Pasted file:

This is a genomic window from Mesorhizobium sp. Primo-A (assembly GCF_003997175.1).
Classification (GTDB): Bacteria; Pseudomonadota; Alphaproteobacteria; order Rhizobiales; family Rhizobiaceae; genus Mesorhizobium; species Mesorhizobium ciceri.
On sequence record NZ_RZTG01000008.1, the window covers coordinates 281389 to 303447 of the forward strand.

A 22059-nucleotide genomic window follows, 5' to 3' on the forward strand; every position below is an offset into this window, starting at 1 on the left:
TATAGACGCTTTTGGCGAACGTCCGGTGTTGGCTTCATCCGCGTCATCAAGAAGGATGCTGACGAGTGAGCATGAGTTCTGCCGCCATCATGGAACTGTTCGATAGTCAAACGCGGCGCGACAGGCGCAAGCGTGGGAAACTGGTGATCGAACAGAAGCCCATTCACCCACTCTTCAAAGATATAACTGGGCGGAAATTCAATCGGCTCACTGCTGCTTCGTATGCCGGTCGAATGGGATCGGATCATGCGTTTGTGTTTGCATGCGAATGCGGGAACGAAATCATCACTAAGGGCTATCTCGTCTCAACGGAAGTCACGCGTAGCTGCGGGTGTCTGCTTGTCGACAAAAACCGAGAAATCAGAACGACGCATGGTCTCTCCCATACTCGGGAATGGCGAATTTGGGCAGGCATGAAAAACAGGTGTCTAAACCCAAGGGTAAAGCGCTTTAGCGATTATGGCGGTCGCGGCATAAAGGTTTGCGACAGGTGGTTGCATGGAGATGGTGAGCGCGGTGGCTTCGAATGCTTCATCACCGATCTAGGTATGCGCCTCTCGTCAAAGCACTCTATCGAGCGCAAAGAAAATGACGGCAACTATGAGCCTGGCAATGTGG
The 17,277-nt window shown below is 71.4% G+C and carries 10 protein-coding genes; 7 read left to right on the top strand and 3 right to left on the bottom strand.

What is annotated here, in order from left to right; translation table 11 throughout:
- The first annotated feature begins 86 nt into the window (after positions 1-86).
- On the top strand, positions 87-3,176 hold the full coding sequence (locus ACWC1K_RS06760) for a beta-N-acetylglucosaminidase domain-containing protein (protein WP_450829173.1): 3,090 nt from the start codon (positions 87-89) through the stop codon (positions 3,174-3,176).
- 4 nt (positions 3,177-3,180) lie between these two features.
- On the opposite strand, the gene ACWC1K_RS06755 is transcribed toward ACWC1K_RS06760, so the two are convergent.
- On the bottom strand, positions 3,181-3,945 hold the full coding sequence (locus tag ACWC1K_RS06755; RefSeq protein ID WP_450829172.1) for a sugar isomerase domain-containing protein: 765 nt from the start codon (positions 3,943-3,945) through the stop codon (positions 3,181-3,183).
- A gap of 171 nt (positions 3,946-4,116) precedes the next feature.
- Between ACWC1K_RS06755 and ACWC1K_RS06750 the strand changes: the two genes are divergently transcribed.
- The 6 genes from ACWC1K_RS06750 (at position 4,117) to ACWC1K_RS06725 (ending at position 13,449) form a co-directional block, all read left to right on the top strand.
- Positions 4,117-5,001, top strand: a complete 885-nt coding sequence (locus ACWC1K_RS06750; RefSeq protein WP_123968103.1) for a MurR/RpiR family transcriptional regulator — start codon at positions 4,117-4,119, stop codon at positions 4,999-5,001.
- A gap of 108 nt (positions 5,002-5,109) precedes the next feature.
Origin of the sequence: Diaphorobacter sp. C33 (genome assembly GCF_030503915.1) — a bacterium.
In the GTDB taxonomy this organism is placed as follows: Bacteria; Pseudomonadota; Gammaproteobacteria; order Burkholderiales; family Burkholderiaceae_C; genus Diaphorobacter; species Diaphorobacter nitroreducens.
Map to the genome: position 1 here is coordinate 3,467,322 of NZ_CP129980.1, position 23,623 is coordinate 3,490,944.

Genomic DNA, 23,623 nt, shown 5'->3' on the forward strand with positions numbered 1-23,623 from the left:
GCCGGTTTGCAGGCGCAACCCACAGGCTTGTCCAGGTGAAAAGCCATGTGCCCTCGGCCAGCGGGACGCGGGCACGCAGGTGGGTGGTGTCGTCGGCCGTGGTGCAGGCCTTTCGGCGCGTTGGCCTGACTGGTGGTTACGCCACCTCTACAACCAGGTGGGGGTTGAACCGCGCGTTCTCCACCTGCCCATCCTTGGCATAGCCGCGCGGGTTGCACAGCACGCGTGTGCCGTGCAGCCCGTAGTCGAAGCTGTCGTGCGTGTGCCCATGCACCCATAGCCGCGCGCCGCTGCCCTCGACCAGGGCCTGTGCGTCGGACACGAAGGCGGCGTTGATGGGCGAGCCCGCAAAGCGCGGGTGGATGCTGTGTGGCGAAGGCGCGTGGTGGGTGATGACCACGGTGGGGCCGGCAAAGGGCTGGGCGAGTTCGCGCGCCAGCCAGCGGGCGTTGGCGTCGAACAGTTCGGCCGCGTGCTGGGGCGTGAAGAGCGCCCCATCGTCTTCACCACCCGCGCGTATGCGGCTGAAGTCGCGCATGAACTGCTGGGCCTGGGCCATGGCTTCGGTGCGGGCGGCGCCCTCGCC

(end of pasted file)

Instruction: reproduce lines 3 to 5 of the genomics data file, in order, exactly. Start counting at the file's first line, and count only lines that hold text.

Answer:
On sequence record NZ_RZTG01000008.1, the window covers coordinates 281389 to 303447 of the forward strand.

A 22059-nucleotide genomic window follows, 5' to 3' on the forward strand; every position below is an offset into this window, starting at 1 on the left:
TATAGACGCTTTTGGCGAACGTCCGGTGTTGGCTTCATCCGCGTCATCAAGAAGGATGCTGACGAGTGAGCATGAGTTCTGCCGCCATCATGGAACTGTTCGATAGTCAAACGCGGCGCGACAGGCGCAAGCGTGGGAAACTGGTGATCGAACAGAAGCCCATTCACCCACTCTTCAAAGATATAACTGGGCGGAAATTCAATCGGCTCACTGCTGCTTCGTATGCCGGTCGAATGGGATCGGATCATGCGTTTGTGTTTGCATGCGAATGCGGGAACGAAATCATCACTAAGGGCTATCTCGTCTCAACGGAAGTCACGCGTAGCTGCGGGTGTCTGCTTGTCGACAAAAACCGAGAAATCAGAACGACGCATGGTCTCTCCCATACTCGGGAATGGCGAATTTGGGCAGGCATGAAAAACAGGTGTCTAAACCCAAGGGTAAAGCGCTTTAGCGATTATGGCGGTCGCGGCATAAAGGTTTGCGACAGGTGGTTGCATGGAGATGGTGAGCGCGGTGGCTTCGAATGCTTCATCACCGATCTAGGTATGCGCCTCTCGTCAAAGCACTCTATCGAGCGCAAAGAAAATGACGGCAACTATGAGCCTGGCAATGTGG